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Rural areas and historic districts are exempt from landmark laws that change single-family zoning to allow more housing in some communities
By Brian Schrader
October 2, 2021 (San Diego) — In September, Governor Gavin Newsom signed two new housing bills into law. The main bill, titled SB-9, and its companion bill SB-10 are the work of California Senator and San Diego native Toni Atkins.  Together, they represent the most sizable shift in California land use policy in recent decades. 

SB-9 focuses exclusively on reforming single-family zoning, a type of zoning that accounts for 7.5 million parcels in California. The bill gives two new options to the owners of single-family lots. The first provision allows homeowners to build an additional home on their property, which would result in two homes per lot. The second allows homeowners to split their lot in two. Together these provisions allow homeowners to construct up to three additional units on their property. New units could be attached duplexes or detached granny flats. The law also standardizes the rules for constructing additional units and introduces some measures to ensure that lots are concentrated in urban areas and that homeowners control the process, not housing developers. 
Before a lot can be split under SB-9, the bill requires that the homeowner commit to live on the property for at least three years. The law does not apply to historic districts and does not allow homeowners to demolish units providing certain kinds of low-income rental housing.
In a recent press release, Atkins’ office stated that SB-9, "widens access to housing for California’s working families and provides homeowners with more options to create intergenerational wealth."
The bill has so far received both strong praise from its supporters and strong condemnation from its opponents. Supporters say that SB-9 generates additional housing for California’s undersupplied housing market by effectively allowing millions of Californians the option to build more housing in single-family neighborhoods without requiring localities to re-zone the land—a task that can take years to complete. The bill’s opponents argue that the law circumvents local control of zoning and could lead to overburdened residential infrastructure, a change in neighborhood culture, and a lack of parking.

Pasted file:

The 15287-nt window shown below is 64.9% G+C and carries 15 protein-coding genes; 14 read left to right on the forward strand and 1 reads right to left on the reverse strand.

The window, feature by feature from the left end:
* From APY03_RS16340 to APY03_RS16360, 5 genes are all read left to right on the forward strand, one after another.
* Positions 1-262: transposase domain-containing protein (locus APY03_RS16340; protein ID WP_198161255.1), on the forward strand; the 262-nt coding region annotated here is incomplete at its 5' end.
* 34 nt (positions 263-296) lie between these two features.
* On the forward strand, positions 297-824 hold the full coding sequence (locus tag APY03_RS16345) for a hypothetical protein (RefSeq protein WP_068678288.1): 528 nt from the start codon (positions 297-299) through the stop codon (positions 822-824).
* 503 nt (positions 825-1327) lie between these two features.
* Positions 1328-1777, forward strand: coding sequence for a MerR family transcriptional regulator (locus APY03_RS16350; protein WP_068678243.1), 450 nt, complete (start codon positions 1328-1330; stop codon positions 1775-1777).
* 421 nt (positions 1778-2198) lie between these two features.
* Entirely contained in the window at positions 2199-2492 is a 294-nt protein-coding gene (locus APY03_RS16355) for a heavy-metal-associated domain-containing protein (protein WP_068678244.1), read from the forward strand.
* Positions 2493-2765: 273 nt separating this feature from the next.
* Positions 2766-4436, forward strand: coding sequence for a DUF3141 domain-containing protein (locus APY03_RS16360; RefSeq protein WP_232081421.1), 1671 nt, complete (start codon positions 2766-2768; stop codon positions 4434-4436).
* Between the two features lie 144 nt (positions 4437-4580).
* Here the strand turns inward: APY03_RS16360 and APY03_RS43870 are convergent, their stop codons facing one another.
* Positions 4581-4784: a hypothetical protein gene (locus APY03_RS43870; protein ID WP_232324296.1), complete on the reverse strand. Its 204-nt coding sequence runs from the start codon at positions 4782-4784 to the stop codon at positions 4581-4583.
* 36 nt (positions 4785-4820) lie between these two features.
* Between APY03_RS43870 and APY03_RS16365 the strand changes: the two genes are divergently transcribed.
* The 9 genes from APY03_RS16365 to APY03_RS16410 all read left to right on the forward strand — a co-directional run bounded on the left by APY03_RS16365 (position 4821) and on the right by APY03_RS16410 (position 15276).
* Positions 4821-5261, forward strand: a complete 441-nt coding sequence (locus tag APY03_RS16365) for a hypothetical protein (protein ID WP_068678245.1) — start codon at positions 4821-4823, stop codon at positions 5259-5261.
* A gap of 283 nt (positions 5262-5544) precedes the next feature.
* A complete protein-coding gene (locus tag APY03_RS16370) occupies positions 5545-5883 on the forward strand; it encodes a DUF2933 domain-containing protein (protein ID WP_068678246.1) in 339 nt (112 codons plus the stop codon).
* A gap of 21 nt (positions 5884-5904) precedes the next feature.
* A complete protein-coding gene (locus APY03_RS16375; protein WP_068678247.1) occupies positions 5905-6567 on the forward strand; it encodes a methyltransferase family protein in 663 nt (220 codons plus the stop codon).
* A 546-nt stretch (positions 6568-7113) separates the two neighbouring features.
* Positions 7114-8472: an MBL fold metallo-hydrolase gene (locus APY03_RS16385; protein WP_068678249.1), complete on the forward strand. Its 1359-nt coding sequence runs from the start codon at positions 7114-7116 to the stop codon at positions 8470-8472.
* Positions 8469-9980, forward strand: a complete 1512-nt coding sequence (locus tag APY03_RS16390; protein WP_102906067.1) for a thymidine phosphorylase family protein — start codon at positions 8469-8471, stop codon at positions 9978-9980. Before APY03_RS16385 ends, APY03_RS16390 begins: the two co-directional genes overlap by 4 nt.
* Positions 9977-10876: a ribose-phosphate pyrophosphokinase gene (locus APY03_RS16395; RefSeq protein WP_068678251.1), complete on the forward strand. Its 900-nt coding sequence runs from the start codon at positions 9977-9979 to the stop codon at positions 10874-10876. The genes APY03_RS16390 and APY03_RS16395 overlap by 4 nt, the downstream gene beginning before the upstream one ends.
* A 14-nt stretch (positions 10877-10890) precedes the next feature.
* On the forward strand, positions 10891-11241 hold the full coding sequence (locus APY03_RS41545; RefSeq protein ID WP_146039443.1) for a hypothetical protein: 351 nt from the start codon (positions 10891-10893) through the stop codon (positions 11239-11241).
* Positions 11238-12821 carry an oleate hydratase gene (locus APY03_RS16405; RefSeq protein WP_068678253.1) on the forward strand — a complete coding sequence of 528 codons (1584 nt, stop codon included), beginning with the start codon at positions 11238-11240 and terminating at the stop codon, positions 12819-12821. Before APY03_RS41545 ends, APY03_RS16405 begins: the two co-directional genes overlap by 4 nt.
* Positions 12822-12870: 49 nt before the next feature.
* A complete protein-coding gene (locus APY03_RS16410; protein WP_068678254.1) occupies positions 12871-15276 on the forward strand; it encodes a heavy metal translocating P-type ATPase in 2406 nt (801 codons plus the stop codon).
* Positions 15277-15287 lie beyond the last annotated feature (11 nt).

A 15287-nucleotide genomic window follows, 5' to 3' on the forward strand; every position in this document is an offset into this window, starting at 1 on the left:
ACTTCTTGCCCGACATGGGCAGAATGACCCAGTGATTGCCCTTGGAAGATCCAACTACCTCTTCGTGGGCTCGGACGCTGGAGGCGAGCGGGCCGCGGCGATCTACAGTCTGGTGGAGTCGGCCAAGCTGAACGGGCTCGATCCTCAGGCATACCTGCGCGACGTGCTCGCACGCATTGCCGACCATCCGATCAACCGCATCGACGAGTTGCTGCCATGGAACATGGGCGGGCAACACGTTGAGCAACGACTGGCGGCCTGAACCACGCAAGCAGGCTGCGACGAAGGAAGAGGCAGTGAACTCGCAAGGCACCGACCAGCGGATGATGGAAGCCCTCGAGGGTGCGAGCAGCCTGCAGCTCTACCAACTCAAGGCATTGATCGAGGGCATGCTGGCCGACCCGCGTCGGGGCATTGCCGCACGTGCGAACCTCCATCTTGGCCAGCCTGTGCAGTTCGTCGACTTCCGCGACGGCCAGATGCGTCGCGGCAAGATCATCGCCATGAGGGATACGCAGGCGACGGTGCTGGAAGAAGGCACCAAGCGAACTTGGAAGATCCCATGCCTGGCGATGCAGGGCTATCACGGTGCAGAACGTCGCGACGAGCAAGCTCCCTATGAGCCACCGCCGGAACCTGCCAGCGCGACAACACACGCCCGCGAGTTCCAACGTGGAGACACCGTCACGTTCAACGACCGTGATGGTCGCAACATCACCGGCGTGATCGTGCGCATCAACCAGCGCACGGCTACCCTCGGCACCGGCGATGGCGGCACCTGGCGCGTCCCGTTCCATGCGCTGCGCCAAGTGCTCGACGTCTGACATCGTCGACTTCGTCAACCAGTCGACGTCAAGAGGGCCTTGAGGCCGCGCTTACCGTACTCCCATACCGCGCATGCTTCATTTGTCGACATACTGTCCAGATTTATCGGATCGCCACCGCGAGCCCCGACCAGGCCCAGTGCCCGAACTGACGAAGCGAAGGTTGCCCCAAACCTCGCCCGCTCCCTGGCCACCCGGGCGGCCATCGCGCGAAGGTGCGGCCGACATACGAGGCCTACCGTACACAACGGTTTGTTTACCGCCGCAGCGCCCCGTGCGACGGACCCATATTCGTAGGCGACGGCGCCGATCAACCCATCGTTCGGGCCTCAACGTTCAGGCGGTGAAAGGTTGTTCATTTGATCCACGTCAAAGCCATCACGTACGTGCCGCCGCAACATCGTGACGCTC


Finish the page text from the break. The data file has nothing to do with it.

According to the Terner Center for Housing Innovation at U.C. Berkley, the real effects of SB-9 are most likely somewhere in the middle. In an analysis published in July, the Terner Center estimates that while California does indeed contain 7.5 million single-family lots, only about 6.1 million are eligible for improvements under SB-9. The report further estimates that only around 410,000 parcels are market-feasible, meaning that the new units and lot splits enabled by the bill are likely to recoup their costs when rented or sold at the going market rate. In San Diego County, the report estimates that out of over 554,000 single-family lots, only about 54,500 are both eligible for improvement under SB-9 and likely to be market feasible—about 9.8%.
Steven Dietz, a Los Angeles based Accessory Dwelling Unit Developer, spoke about the potential and the limitations of the new law on the Capitol Weekly Podcast. During the conversation, Dietz spoke about the mechanics of the bill. He explained that under prior law "the only way for someone to build a home for somebody else is to increase the mortgage on their own home. Basically, they would need to borrow against their home in order to build one for another." Under the new law, lots can be split which enables new construction to be "financed independent of the main house." He stipulates that those provisions could result in the law being much more impactful than previous attempts to improve California’s housing supply.
Further provisions in the law limit potential construction to lots within an "urbanized area or urban cluster, as designated by the United States Census Bureau." San Diego County’s urbanized areas exclude any land east of Alpine as well as areas with at least 50,000 residents or less than 1,000 per square mile. These criteria ensure that new development is concentrated in urban areas, where new housing is most necessary.
The other bill, SB-10, is aimed at solving California’s housing dilemma. It allows cities to streamline the process of approving developments with up to 10 units near transit locations that used to be single-family homes. The bill exempts qualifying projects from review under the California Environmental Quality Act—a law that is often abused by opponents of new housing in order to delay development projects for years.
Together, the two bills mark the latest attempt by California legislators to address the state’s housing crisis. SANDAG estimates that the County needs an estimated 171,685 new housing units by 2029 in order to meet demand—with about 16,000 in East County. California’s housing crisis has led to rising rents, record-breaking home prices, and an increase in homelessness across the state. Experts see the problem only getting worse unless more housing is built to meet demand.
The vote for SB-9 among San Diego County representatives was largely split along party lines with the exception of North County Democrat Tasha Boerner-Horvath joining with Republicans in opposing the bill.
The vote for SB-10 was also split largely along party lines, this time with the exception of East County Republican Brian Jones, who joined with Democrats in approving the bill.
Assembly-member Brian Maienschein, another North County representative and Democrat, did not vote on either bill.

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